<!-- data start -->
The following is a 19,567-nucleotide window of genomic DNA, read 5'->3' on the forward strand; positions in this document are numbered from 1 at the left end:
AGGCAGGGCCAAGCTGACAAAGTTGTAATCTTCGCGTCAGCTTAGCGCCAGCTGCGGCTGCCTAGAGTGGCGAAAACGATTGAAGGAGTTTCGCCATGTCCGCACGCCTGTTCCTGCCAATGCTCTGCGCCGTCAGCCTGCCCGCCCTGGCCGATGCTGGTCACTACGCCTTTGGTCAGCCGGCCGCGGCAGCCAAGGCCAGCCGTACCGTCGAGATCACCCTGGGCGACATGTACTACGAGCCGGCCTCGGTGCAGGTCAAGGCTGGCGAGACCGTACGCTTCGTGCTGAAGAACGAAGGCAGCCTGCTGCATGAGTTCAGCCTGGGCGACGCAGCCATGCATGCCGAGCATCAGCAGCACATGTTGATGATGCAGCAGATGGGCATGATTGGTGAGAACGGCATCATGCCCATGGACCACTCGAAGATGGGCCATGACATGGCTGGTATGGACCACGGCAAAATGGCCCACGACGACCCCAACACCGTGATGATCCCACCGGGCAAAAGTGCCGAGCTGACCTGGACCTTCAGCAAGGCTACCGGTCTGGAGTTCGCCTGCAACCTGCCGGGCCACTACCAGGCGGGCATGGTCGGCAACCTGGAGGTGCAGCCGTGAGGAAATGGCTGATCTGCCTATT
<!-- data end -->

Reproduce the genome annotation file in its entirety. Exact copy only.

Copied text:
The following is a 19,567-nucleotide window of genomic DNA, read 5'->3' on the forward strand; positions in this document are numbered from 1 at the left end:
AGGCAGGGCCAAGCTGACAAAGTTGTAATCTTCGCGTCAGCTTAGCGCCAGCTGCGGCTGCCTAGAGTGGCGAAAACGATTGAAGGAGTTTCGCCATGTCCGCACGCCTGTTCCTGCCAATGCTCTGCGCCGTCAGCCTGCCCGCCCTGGCCGATGCTGGTCACTACGCCTTTGGTCAGCCGGCCGCGGCAGCCAAGGCCAGCCGTACCGTCGAGATCACCCTGGGCGACATGTACTACGAGCCGGCCTCGGTGCAGGTCAAGGCTGGCGAGACCGTACGCTTCGTGCTGAAGAACGAAGGCAGCCTGCTGCATGAGTTCAGCCTGGGCGACGCAGCCATGCATGCCGAGCATCAGCAGCACATGTTGATGATGCAGCAGATGGGCATGATTGGTGAGAACGGCATCATGCCCATGGACCACTCGAAGATGGGCCATGACATGGCTGGTATGGACCACGGCAAAATGGCCCACGACGACCCCAACACCGTGATGATCCCACCGGGCAAAAGTGCCGAGCTGACCTGGACCTTCAGCAAGGCTACCGGTCTGGAGTTCGCCTGCAACCTGCCGGGCCACTACCAGGCGGGCATGGTCGGCAACCTGGAGGTGCAGCCGTGAGGAAATGGCTGATCTGCCTATT